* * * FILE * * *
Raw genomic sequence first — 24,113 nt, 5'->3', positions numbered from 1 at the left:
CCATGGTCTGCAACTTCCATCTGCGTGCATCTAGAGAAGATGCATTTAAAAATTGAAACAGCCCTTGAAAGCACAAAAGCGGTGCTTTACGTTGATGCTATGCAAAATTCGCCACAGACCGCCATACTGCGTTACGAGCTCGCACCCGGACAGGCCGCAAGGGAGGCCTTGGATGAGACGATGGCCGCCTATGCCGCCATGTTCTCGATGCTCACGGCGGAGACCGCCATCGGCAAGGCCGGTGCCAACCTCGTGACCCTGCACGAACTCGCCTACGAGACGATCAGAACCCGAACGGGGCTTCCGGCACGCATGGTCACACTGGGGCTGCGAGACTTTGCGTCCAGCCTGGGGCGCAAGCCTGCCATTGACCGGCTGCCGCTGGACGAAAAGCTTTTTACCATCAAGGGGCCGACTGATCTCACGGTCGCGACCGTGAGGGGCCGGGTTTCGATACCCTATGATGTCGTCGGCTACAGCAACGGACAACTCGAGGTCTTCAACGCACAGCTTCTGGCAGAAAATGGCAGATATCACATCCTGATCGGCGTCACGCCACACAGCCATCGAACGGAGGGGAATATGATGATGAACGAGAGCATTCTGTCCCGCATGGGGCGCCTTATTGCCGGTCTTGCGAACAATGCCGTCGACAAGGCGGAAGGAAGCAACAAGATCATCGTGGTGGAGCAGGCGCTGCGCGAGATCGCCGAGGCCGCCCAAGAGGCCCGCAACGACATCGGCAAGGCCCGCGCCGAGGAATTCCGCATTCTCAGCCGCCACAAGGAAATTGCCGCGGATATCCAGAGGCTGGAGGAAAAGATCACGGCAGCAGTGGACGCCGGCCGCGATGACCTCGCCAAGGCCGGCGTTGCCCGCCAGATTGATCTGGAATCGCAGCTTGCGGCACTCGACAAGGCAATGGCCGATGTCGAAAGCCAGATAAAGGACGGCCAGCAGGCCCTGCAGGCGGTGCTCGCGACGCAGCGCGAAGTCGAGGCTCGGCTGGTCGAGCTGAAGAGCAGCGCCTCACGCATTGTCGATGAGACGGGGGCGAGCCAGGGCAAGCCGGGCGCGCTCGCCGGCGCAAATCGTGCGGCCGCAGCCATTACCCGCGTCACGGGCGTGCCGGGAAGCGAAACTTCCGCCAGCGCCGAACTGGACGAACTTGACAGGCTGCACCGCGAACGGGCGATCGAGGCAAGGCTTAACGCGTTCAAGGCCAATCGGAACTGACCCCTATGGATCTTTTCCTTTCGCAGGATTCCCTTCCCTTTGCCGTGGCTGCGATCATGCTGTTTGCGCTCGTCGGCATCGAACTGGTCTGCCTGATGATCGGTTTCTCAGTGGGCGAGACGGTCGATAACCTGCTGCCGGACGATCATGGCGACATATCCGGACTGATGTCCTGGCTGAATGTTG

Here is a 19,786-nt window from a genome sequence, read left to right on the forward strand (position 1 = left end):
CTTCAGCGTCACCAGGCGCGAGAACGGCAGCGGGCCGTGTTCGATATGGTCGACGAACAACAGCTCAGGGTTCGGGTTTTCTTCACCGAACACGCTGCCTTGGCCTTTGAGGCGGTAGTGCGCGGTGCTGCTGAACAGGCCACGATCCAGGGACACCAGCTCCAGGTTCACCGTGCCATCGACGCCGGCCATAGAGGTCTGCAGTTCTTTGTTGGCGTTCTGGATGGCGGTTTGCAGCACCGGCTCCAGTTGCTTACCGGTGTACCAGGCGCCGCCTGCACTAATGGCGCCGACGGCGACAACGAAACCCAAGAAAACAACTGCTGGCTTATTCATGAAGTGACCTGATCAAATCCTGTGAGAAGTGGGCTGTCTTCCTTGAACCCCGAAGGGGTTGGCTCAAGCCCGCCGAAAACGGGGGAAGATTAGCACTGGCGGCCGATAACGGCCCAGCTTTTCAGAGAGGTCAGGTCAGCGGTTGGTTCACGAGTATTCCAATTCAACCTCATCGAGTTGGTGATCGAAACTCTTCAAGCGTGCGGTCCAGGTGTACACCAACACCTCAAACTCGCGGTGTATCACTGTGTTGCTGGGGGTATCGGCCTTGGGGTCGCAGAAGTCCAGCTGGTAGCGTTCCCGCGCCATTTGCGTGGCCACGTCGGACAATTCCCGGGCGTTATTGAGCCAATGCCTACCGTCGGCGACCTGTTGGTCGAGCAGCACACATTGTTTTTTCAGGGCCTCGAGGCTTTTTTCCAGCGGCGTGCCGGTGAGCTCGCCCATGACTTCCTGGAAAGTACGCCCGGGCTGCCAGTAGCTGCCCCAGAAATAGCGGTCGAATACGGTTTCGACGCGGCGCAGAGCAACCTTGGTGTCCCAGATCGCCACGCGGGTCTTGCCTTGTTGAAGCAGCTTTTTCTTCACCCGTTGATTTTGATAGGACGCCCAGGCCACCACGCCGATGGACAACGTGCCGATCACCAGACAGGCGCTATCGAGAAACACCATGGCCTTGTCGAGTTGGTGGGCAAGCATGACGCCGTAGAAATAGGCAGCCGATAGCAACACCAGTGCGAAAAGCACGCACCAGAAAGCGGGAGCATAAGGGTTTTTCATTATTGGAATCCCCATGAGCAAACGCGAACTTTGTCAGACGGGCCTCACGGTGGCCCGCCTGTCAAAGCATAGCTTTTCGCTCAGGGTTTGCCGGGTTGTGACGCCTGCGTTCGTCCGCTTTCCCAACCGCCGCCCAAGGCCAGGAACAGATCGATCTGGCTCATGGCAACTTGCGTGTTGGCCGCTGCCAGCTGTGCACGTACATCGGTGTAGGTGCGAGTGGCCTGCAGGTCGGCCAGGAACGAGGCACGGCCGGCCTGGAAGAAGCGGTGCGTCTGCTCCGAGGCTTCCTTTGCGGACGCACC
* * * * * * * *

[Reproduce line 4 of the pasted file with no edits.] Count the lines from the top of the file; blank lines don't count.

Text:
CTTCAGCGTCACCAGGCGCGAGAACGGCAGCGGGCCGTGTTCGATATGGTCGACGAACAACAGCTCAGGGTTCGGGTTTTCTTCACCGAACACGCTGCCTTGGCCTTTGAGGCGGTAGTGCGCGGTGCTGCTGAACAGGCCACGATCCAGGGACACCAGCTCCAGGTTCACCGTGCCATCGACGCCGGCCATAGAGGTCTGCAGTTCTTTGTTGGCGTTCTGGATGGCGGTTTGCAGCACCGGCTCCAGTTGCTTACCGGTGTACCAGGCGCCGCCTGCACTAATGGCGCCGACGGCGACAACGAAACCCAAGAAAACAACTGCTGGCTTATTCATGAAGTGACCTGATCAAATCCTGTGAGAAGTGGGCTGTCTTCCTTGAACCCCGAAGGGGTTGGCTCAAGCCCGCCGAAAACGGGGGAAGATTAGCACTGGCGGCCGATAACGGCCCAGCTTTTCAGAGAGGTCAGGTCAGCGGTTGGTTCACGAGTATTCCAATTCAACCTCATCGAGTTGGTGATCGAAACTCTTCAAGCGTGCGGTCCAGGTGTACACCAACACCTCAAACTCGCGGTGTATCACTGTGTTGCTGGGGGTATCGGCCTTGGGGTCGCAGAAGTCCAGCTGGTAGCGTTCCCGCGCCATTTGCGTGGCCACGTCGGACAATTCCCGGGCGTTATTGAGCCAATGCCTACCGTCGGCGACCTGTTGGTCGAGCAGCACACATTGTTTTTTCAGGGCCTCGAGGCTTTTTTCCAGCGGCGTGCCGGTGAGCTCGCCCATGACTTCCTGGAAAGTACGCCCGGGCTGCCAGTAGCTGCCCCAGAAATAGCGGTCGAATACGGTTTCGACGCGGCGCAGAGCAACCTTGGTGTCCCAGATCGCCACGCGGGTCTTGCCTTGTTGAAGCAGCTTTTTCTTCACCCGTTGATTTTGATAGGACGCCCAGGCCACCACGCCGATGGACAACGTGCCGATCACCAGACAGGCGCTATCGAGAAACACCATGGCCTTGTCGAGTTGGTGGGCAAGCATGACGCCGTAGAAATAGGCAGCCGATAGCAACACCAGTGCGAAAAGCACGCACCAGAAAGCGGGAGCATAAGGGTTTTTCATTATTGGAATCCCCATGAGCAAACGCGAACTTTGTCAGACGGGCCTCACGGTGGCCCGCCTGTCAAAGCATAGCTTTTCGCTCAGGGTTTGCCGGGTTGTGACGCCTGCGTTCGTCCGCTTTCCCAACCGCCGCCCAAGGCCAGGAACAGATCGATCTGGCTCATGGCAACTTGCGTGTTGGCCGCTGCCAGCTGTGCACGTACATCGGTGTAGGTGCGAGTGGCCTGCAGGTCGGCCAGGAACGAGGCACGGCCGGCCTGGAAGAAGCGGTGCGTCTGCTCCGAGGCTTCCTTTGCGGACGCACC